The main basis for the analyses are the data from the medical check-up of the cohort starting school in 2004, provided by the Department for Health and Environment of the City of Munich, Germany. The city of Munich was chosen for several reasons: The results from the medical check-ups are available in a data set (which is not the case for all communities in Germany); some information on the social structure is available per school district (which is rarely the case in Germany); Munich is a prosperous city and public awareness of health inequalities is rather low. The data set includes the whole age cohort; every child has to be presented to a school nurse before starting school. If any health problems are observed by the nurse, a school physician is consulted as well [22
For the school year starting in 2004, a total of 9,883 children were presented to the school nurse [23
]. We excluded those children who could not be clearly linked to a school district (missing or wrong school district number). Children signing in for the German-French school were excluded too because this school (being a private school) does not have its own school district. Finally, we could include 9,353 children (94.6%).
The dataset includes just a few variables on health related factors for each child. We focussed our analyses on those that were assessed in a rather objective way: overweight (defined by the Body-Mass-Index, BMI), participation in preventive health check-ups for children (in Germany called 'U1 to U9'), and vaccinations. Other indicators included in the check-up (such as impaired vision or hearing disorders) were disregarded, as the number of cases per school district is very low, and as they were assessed on a rather imprecise way.
For adults, overweight is commonly defined by a simple BMI value such as 25 [24
]. For children, age- and sex-specific limits should be used. For Germany, these limits have been defined by Kromeyer-Hausschild et al. [25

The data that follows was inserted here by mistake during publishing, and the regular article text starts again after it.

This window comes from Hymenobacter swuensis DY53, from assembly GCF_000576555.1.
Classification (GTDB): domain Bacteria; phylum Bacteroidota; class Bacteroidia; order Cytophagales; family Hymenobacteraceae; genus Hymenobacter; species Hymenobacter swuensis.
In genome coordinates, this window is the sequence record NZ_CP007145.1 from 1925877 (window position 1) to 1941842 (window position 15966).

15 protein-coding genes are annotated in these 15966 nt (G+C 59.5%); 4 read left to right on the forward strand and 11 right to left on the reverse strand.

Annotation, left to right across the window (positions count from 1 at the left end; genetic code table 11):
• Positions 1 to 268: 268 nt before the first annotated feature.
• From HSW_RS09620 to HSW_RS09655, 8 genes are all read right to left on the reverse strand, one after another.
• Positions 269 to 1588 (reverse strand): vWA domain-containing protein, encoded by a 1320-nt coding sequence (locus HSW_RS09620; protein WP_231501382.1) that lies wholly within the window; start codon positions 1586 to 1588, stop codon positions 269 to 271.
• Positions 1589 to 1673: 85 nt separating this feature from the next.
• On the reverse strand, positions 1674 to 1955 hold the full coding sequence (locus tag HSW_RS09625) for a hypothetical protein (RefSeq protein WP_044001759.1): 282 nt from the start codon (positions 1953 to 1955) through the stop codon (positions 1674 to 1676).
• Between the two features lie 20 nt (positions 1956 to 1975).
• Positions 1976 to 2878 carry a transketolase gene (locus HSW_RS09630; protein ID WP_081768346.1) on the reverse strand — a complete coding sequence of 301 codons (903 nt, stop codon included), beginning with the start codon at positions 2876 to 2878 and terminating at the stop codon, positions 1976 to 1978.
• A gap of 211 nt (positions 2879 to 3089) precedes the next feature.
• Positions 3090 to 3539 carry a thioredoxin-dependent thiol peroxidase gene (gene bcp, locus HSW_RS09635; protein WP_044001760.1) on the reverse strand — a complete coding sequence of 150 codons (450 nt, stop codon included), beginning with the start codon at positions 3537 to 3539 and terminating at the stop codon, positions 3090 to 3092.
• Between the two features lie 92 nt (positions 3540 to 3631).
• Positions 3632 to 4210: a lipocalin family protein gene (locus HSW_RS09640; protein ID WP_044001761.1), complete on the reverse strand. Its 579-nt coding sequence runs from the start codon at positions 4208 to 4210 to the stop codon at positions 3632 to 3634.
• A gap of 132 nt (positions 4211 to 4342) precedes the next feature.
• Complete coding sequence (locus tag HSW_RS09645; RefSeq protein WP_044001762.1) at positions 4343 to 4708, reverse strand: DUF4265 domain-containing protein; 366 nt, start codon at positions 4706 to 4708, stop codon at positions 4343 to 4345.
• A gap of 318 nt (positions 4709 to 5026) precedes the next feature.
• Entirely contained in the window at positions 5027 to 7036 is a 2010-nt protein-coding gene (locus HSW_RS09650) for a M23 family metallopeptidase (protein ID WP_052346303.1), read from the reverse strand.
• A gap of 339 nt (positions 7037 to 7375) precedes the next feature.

], based on several studies conducted between 1985 and 1999 in different German regions. We have chosen this definition as the study focuses on children living in Germany. We have also conducted additional analyses based on a definition that is more common in the international literature, i.e. the definition proposed by Cole et al. [26
]. The results were very similar, though, and are not reported below. The limit for overweight is defined as '90% or above' the age and sex specific distribution. We applied this limit and defined two groups (i.e. normal weight, overweight). Body height and weight were measured during the medical check-up, probably yielding reliable data.
The nine preventive health check-ups 'U1 to U9' are offered to every child between birth and six years of age. The aim is to identify any health problem of the child, thus giving some information on the 'health awareness' of the parents. The costs are covered by the statutory health insurance, i.e. there are no extra out of pocket payments for the parents. It is strongly recommended to visit all nine check-ups; the consultations are documented in the so called 'yellow booklet'. This information can be included here, as the parents are asked to show this booklet to the school nurse. It is assumed that parents who presented their children to all check-ups are more concerned about the health of their children than other parents. Two groups are differentiated for the analyses: a) children visiting all nine preventive check-ups; b) children missing at least one of these check-ups.